VirtualBox Specific Configuration

Vagrant is a nice layer on top of many virtualization providers. And for the most part, as we’ve seen above, the differences between platforms are abstracted away. But for fine tuning, you sometimes need to provide provider specific configuration options. In our example, we are setting the maximum memory to 1GB and setting the name that appears in the VirtualBox GUI to ‘spex‘. You can see all the other config options for VirtualBox here.

Provisioning the Box

Provisioning allows you to install the software you need to use your machine for your particular use case in an automated manner. Vagrant gives you a number of options for doing this, including simple shell scripts and popular configuration management systems like Chef and Puppet. For our example, we are going to use a shell script to install some modules required by puppet, then stick with puppet for the rest of the configuration.

The shell script

The first thing that is run is a shell script named This does a few things that get us ready for the main event of using Puppet to configure the machine:

  1. Update the package list on the machine with apt-get update
  2. Update Puppet (if one is available) with gem update puppet
  3. Install the APT puppet module with puppet module install puppetlabs-apt
  4. Install the postgresql puppet module with puppet module install puppetlabs-postgresql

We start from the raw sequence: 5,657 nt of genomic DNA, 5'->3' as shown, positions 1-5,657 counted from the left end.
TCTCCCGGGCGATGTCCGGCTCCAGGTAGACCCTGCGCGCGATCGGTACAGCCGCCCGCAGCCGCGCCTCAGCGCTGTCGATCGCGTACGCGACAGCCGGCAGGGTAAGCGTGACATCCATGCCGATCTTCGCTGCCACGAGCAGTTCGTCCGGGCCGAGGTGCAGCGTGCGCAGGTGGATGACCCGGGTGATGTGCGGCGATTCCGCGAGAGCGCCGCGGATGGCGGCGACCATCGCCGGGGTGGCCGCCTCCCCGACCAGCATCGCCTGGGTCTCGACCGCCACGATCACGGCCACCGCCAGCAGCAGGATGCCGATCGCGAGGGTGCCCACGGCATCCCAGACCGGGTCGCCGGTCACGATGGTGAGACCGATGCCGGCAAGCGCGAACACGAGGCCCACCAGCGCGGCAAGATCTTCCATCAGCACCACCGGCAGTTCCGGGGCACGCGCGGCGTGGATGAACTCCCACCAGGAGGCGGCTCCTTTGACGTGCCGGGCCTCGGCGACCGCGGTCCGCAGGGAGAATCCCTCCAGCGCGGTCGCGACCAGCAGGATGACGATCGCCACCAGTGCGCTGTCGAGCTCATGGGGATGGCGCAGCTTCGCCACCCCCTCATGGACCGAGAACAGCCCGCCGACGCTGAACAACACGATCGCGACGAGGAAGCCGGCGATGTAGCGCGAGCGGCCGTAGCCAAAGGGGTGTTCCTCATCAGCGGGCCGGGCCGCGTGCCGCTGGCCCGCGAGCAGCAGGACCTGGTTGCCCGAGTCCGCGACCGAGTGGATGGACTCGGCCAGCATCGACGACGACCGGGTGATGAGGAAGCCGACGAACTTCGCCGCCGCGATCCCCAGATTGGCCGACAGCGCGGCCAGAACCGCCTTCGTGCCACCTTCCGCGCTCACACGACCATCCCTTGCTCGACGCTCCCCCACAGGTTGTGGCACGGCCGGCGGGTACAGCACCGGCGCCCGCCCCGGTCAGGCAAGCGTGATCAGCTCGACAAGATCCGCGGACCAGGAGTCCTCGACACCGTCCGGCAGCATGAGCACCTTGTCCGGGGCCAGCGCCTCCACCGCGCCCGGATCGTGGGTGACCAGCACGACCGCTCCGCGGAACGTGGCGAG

A couple of things to note about the puppet module installation. Note we explicitly set the path the modules are getting installed into using --modulepath /etc/puppet/modules/. This is so we explicitly know where to check to see if they have been installed already. The goal of a config script like this is that you can run it multiple times without issue. I’ve also found that as I get to use more puppet modules, it’s helpful to look at the source code, and the place we installed the modules just so happens to be one of our shared folders. Neat huh? Now we have these modules (and their dependencies automatically) installed, we can get to the meat of configuration: the Puppet file.


Puppet is great, but there’s quite a learning curve to it. I’m not going to go into tonnes of detail here; and there is great free training material out there. I’ll walk you through what I’ve used puppet for with our simple example though. To follow the trail, check out ops/puppet/manifests/default.pp as that’s our entry point into the configuration:

Exec {
  path => "/usr/bin:/usr/local/bin:/bin:/usr/local/sbin:/usr/sbin:/sbin:/opt/vagrant_ruby/bin"
include spex::base_packages
include spex::postgres_setup
include spex::ruby_setup

We see three include statements here, and they each refer to a different stage of configuration of our development environment. You will find each class in the ops/puppet/modules/spex folder. I’ll cover each of them in turn:

Base Packages

If you take a look inside ops/puppet/modules/spex/base_packages.pp you’ll see the general structure for declaring what packages you want to be present on your machine:

  package { "build-essential":
    ensure => installed,

The puppet DSL is pretty simple to grok once you’ve seen some examples. Here, we tell puppet the name of the package we want, then tell it we want to ensure that it’s ‘installed’. The rest of the file does the same for other dev packages we want.